Hey ya'll!!! I wanted to share a lesson we did in writing last week that my students ate up! If you didn't know Missouri is the SHOW-ME state so I knew this writing lesson was meant to be...We are working on narrative stories and getting some 5th grade boys to write is straight pullin' teeth. After some Googleing (Is that a word?) and thinking, I
came up stole a great mini lesson over adding description to text. It turned out being a lot of fun! Enjoy!
We started off with our objective: We will add description to our text to
show our reader what is happening instead of just telling them by adding descriptive words that help create imagery. (run-on sentence....)
(Excuse my Smart Board drawings, I'm no artist)
To start I always go back to "the generic tree model"...What is the tree you ask?? I always remind my students that we want the tree in our writing to be the same tree our reader is seeing in their head when they are reading. Our trees have to match!! This brings us back to description and showing... NOT telling our reader what is happening in our story.
After I did that speech we went on and looked at an example: My room was messy.
I asked them what their room looked like when it was messy and we made a list. I showed them how to turn all these ideas into a paragraph...we came up with this as our example:
I walked into my room and nearly tripped to the ground. My floor was completed covered in clothes, sports equipment, shoes, and trash. Looking into my closet I saw my dirty clothes hamper spilled over with laundry and there was a rotten apple on my desk under the window. “I really need to get it together,” I said to myself. “There is probably a rat living in here.” Embarrassed of myself I trudged through the mess like a turtle in mud. I made it to my bed and plopped down right on a melted ice cream cone. As my hand became covered in sour milk I whispered out loud. “I guess I deserved that.” I threw the soggy wrapper in the trash and started cleaning immediately.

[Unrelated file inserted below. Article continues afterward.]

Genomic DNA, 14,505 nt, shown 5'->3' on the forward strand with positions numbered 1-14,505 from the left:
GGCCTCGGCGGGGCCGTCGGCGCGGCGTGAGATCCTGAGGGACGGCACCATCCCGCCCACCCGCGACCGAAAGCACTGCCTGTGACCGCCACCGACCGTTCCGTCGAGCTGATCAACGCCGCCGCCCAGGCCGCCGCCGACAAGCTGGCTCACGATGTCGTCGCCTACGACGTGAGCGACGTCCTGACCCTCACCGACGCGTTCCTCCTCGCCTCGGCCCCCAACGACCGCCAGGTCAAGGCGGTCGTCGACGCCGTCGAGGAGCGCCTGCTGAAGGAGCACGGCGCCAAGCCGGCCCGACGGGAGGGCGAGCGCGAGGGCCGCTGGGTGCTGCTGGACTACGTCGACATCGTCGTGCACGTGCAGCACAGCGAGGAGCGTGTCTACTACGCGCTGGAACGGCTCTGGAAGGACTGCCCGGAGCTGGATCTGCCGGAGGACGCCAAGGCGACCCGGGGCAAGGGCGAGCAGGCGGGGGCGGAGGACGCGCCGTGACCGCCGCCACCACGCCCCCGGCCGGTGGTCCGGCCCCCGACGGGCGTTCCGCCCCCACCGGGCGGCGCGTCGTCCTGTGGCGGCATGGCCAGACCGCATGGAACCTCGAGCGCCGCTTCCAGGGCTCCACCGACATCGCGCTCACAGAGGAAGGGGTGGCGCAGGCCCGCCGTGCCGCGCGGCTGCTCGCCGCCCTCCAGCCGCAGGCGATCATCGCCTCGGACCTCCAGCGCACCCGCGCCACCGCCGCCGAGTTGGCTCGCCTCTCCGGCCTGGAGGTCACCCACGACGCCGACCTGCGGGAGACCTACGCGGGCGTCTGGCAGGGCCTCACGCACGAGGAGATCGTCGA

The next brainstormed was: I was excited.
I asked: If you are excited what does that look like?
These were our brainstorming ideas:
hyper, big smile, screaming, gasping for air, running wild, parents mad, faint, moving quick, bouncing, shivers, big eyes, crying, laughing hard, bragging, frozen stiff, mouth open, run into the street
And here is what we came up with to show our readers:
As the door opened I saw the big check. I froze stiff with my mouth wide open. I didn't know rather to run into the street or bounce off the walls. I wanted to start running wild. I became so hyper I started to scream and began gasping for air. I thought I was going to faint when my eyes opened big and I started to cry. I laughed so hard when the man told me I won 100 billion dollars. My parents rushed in angry they were mad I was being so hyper. They didn't realize we just became Hannibal's new billionaires.
For the formative assessment I gave my students a sentence from the website: How to Teach Descriptive Writing with Show-me Sentences. This is where I originally borrowed this lovely and fun activity! Check them out for a list that you can print and cut to pass out to students. My students have a great time creating their short show-me sentences and loved sharing them. We even guessed what their sentence was and it put some smiles on some faces. As a writing teacher I'm always lookin' for quick mini-lessons that I can get in and done within 45 minutes.